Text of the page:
Although Flying Spiders has performed together since 2010, lyricist/vocalist Andrew Hauan couldn’t help but feel a little nervous when the jazz-tinged hip-hop collective took the stage at JJ’s Tap and Smokehouse earlier this month.
It was the band’s first show after an unplanned, though well-deserved, year-and-a-half long hiatus, which began in late 2016 after the band played its Annual Isamu Benefit in honor of Isamu Jordan, former Flying Spiders frontman who died in 2013.
The hiatus came about while members attended to personal and medical issues that arose.
In the meantime, the band stayed active in other ways.
Saxophone/keyboardist/flutist Cameron La Plante, a “magician of a musician,” Hauan said, teaches music and performs in a few bands. Same with guitarist Justyn Priest, who Hauan estimated plays in “close to a million bands.”
Hauan himself started a new band called Vernita Avenue, which will perform its second show during the Volume festival June 1-2.
But now that each member is back to 100 percent, Flying Spiders will once again don their signature black and red and return to the Big Dipper stage on Friday as part of Indian Goat’s album release show.
Even though Flying Spiders weren’t performing or producing music during its hiatus, the band still got together once a week.
“We’ve always had a pretty strong stance that it’s not just about the music and we enjoy each other’s company a great deal,” Hauan said. “We refuse not to get together. There was a little bit of a break, maybe for a month or so, when some heavy stuff happened but after that we were right back at it eating chips and salsa and talking about music.”
Long before the hiatus, Hauan said the Spiders knew they wanted to release new music.
They had been performing a couple new tracks in between songs from 2015’s “The Pillaging Effigy” and were ready to start thinking about what they wanted the next album to sound like.
As Hauan put it, Jordan, a mastermind who was always planning ahead, had already figured that out.
“I remember sitting down with him in 2012 or late 2011 and him telling me eight albums out where he saw this band, when the comic book was coming out, when the cartoon was going to drop,” Hauan said with a laugh. “He had amazing aspirations and a lot of it was very meticulously planned out.”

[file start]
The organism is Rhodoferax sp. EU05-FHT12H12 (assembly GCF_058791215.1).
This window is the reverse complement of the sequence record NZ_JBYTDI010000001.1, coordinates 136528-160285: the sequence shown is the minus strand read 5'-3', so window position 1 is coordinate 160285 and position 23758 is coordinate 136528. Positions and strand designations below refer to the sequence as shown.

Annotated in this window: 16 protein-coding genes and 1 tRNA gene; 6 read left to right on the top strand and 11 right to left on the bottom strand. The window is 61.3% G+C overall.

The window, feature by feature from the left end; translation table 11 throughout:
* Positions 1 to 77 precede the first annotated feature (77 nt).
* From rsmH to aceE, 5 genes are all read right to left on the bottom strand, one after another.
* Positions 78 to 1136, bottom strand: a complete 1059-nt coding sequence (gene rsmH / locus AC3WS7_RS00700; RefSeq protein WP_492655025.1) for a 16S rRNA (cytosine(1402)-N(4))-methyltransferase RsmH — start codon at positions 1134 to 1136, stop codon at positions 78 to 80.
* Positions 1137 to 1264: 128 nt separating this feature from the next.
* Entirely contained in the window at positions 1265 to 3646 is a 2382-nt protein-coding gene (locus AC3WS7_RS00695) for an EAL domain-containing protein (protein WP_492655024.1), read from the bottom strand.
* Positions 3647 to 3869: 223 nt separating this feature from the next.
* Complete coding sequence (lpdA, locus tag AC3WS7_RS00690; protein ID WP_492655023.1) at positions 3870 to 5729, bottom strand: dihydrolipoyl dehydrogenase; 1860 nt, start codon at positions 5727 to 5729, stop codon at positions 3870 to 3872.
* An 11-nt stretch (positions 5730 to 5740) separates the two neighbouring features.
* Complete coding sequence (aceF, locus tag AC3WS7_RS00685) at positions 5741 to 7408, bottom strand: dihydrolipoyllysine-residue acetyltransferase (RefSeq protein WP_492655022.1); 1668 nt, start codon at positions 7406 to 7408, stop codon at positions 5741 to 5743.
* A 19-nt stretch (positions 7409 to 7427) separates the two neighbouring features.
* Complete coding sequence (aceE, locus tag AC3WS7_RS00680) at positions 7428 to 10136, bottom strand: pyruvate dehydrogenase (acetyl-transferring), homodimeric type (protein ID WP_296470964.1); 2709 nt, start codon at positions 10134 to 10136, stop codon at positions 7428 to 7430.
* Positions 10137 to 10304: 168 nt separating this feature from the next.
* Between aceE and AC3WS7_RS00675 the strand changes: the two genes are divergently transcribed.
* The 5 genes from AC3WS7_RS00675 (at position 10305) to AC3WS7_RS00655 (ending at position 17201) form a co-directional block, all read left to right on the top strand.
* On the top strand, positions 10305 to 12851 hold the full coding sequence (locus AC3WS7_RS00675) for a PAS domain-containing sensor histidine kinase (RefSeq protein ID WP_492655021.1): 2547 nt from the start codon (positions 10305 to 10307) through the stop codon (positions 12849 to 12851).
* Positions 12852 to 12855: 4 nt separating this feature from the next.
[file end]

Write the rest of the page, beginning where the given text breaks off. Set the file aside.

The Spiders have taken elements of Jordan’s vision, including his love of sci-fi, comics and superheroes, and applied it to the new music they’re working on.
“We tried to take that and almost do a very comic-looking thing where this is an alternate timeline where he isn’t here,” Hauan said. “There are other alternate timelines where he’s still alive and really playing with the idea and really embracing that deep nerdiness we all feel in the band.”
Hauan said this has given the band a sense of what future releases will sound like and that he’s happy with both what he’s been able to write and the band has been able to produce thus far.
Fans will get a chance to hear some of this new music at the Big Dipper. Hauan estimates the band’s set will include four or five new songs, plus moments of collaboration between himself, while freestyling, and Michael Janson’s beatboxing.
“We’re trying to reevaluate everybody’s secret powers and make sure they have a spotlight on them,” Hauan said.
Looking ahead, Hauan said the band has its sights on a music video in the near future and hopes to release a new EP or album by early next year.
He promises more Spiders in the coming months, and the band is already scheduled to perform at the Nest during the Kendall Yards Night Market in July.
“I’m excited to keep putting out music,” Hauan said. “People seem to dig what we’re doing and I love rapping so it’s perfect … We’re excited to represent our city. More than anything we love Spokane and we like to be part of the scene that is developing here and will continue.”
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